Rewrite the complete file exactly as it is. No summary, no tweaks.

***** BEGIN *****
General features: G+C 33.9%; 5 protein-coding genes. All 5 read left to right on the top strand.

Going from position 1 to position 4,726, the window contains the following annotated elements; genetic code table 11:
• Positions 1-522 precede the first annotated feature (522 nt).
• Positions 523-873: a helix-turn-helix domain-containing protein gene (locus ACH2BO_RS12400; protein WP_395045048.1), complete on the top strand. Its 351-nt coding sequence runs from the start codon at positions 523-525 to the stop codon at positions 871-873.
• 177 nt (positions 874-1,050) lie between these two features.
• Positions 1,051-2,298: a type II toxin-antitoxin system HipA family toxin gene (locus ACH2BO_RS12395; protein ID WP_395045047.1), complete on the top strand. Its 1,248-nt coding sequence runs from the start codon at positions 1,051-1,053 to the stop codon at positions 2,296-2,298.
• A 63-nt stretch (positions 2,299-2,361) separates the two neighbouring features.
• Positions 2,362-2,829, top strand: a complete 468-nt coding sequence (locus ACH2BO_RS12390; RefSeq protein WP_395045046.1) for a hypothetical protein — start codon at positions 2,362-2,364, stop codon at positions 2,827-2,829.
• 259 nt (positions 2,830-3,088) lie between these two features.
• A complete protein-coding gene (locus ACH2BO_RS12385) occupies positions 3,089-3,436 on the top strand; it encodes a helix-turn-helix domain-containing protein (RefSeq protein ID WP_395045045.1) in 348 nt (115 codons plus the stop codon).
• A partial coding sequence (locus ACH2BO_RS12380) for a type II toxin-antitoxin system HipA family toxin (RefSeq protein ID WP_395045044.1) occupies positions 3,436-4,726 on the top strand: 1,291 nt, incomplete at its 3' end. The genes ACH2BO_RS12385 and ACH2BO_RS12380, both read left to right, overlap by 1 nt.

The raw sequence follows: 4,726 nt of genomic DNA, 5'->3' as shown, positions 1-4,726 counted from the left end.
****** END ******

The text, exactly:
General features: G+C 33.9%; 5 protein-coding genes. All 5 read left to right on the top strand.

Going from position 1 to position 4,726, the window contains the following annotated elements; genetic code table 11:
• Positions 1-522 precede the first annotated feature (522 nt).
• Positions 523-873: a helix-turn-helix domain-containing protein gene (locus ACH2BO_RS12400; protein WP_395045048.1), complete on the top strand. Its 351-nt coding sequence runs from the start codon at positions 523-525 to the stop codon at positions 871-873.
• 177 nt (positions 874-1,050) lie between these two features.
• Positions 1,051-2,298: a type II toxin-antitoxin system HipA family toxin gene (locus ACH2BO_RS12395; protein ID WP_395045047.1), complete on the top strand. Its 1,248-nt coding sequence runs from the start codon at positions 1,051-1,053 to the stop codon at positions 2,296-2,298.
• A 63-nt stretch (positions 2,299-2,361) separates the two neighbouring features.
• Positions 2,362-2,829, top strand: a complete 468-nt coding sequence (locus ACH2BO_RS12390; RefSeq protein WP_395045046.1) for a hypothetical protein — start codon at positions 2,362-2,364, stop codon at positions 2,827-2,829.
• 259 nt (positions 2,830-3,088) lie between these two features.
• A complete protein-coding gene (locus ACH2BO_RS12385) occupies positions 3,089-3,436 on the top strand; it encodes a helix-turn-helix domain-containing protein (RefSeq protein ID WP_395045045.1) in 348 nt (115 codons plus the stop codon).
• A partial coding sequence (locus ACH2BO_RS12380) for a type II toxin-antitoxin system HipA family toxin (RefSeq protein ID WP_395045044.1) occupies positions 3,436-4,726 on the top strand: 1,291 nt, incomplete at its 3' end. The genes ACH2BO_RS12385 and ACH2BO_RS12380, both read left to right, overlap by 1 nt.

The raw sequence follows: 4,726 nt of genomic DNA, 5'->3' as shown, positions 1-4,726 counted from the left end.